The Federal Government wants to enact tough new laws protecting whistleblowers and punishing providers who fail to keep aged care residents safe.
They will be forced to notify the regulator of “unexpected deaths” from falls or untreated bedsores. This shows the glacial rate of reform.
The Royal Commission into Aged Care Quality and Safety issued an interim report, called Neglect, in October 2019. And it delivers its final report next month.
Two-and-half years after he called the inquiry, Prime Minister Scott Morrison will be given the formula to fulfil his promise to restore faith in a broken aged care system.
He became PM in August 2018 and called the royal commission in response to a Four Corners investigation into the lack of care in aged care homes. Earlier that year, there had also been a Senate inquiry into the state-government-run, federally funded-and-regulated Oakden centre.
What was of “deep concern” was the lack of response at all levels to residents, their families and whistleblower staff “who had raised issues for years to no effect”, the inquiry revealed.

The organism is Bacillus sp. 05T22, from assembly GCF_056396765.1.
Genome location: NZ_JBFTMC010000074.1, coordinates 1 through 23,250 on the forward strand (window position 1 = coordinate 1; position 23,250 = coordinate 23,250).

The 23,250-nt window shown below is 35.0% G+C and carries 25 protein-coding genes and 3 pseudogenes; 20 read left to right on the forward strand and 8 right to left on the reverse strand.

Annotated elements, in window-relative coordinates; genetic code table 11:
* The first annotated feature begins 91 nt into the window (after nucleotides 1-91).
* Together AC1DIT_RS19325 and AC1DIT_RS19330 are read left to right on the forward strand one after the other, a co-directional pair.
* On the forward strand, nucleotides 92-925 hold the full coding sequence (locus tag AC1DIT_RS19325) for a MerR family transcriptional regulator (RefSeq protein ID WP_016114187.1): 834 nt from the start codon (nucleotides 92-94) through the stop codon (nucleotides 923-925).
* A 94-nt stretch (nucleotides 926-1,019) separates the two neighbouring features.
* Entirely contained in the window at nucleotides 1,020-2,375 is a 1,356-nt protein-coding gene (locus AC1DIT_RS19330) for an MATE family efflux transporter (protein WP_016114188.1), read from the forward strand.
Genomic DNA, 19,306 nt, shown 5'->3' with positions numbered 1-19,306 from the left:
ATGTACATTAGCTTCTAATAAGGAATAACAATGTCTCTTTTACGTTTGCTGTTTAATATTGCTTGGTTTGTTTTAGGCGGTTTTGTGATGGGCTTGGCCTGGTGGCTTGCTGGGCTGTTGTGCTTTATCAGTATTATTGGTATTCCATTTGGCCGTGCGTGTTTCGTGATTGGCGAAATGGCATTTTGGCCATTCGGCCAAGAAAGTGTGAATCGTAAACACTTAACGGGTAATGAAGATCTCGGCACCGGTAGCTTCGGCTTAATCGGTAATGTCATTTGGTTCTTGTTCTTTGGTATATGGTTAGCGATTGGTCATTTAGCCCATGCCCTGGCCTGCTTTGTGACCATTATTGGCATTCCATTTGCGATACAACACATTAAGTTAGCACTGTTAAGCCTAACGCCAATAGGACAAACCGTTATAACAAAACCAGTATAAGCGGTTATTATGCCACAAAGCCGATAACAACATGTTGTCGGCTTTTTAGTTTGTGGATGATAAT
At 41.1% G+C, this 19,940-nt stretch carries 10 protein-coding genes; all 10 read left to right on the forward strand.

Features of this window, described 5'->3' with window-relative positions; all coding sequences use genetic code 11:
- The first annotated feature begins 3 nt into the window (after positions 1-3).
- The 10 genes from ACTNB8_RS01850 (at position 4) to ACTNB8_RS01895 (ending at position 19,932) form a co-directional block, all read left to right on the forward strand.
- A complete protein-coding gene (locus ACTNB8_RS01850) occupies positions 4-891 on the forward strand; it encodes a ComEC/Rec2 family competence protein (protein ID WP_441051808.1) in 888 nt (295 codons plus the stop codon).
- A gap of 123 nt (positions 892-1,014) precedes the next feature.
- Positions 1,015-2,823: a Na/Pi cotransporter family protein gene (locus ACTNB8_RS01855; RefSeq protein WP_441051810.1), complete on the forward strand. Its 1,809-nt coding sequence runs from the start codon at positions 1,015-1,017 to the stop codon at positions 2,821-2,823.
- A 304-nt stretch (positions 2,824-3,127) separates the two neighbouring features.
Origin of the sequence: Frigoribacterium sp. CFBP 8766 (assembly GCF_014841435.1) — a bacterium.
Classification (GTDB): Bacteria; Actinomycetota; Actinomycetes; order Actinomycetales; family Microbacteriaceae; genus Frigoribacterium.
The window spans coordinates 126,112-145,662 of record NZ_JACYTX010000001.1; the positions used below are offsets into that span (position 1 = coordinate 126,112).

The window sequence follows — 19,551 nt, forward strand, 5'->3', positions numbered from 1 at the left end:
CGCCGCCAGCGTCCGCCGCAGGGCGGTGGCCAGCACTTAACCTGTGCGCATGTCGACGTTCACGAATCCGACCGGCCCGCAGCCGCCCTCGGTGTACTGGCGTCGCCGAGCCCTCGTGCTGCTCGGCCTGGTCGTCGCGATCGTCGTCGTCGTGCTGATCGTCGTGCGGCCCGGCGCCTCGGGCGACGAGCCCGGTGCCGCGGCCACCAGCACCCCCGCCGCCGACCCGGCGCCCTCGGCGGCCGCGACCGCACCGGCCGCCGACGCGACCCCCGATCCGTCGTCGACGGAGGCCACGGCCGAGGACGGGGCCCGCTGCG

Four Corners, the Oakden inquiry, the royal commission, and now COVID-19, have revealed a catalogue of abuse, neglect and avoidable deaths.
Last month, Mr Morrison reshuffled his Cabinet and made Health Minister Greg Hunt responsible for aged care. Moving it to the inner cabinet is something National Seniors called for and hopes is a sign action is about to happen.
The first change needed is to shift the focus to home care.
Australia has the third highest rate of institutional care for over-80s in the Organisation for Economic Co-operation and Development. Australians overwhelmingly want care in their own home, not in a care home.
The government must do all it can to support this ideal because it’s economically efficient and the right thing to do. We also need to provide more housing suitable for older Australians. Fixing the system requires money and multi-partisan support. It could require anything from a Medicare increase to a change to the tax system.
National Seniors is asking the government to convene an expert panel to recommend the best way to pay for this and then put the preferred option to a referendum at the next election.
Finally, let’s not forget that former aged care minister Ken Wyatt, in the run-up to the 2019 election, provided $500,000 to trial the use of CCTV cameras in SA.
He said after the Four Corners episode: “None of this would have been known without that footage as to how those individuals were treated.”
We collectively now have no excuse. We can’t turn away.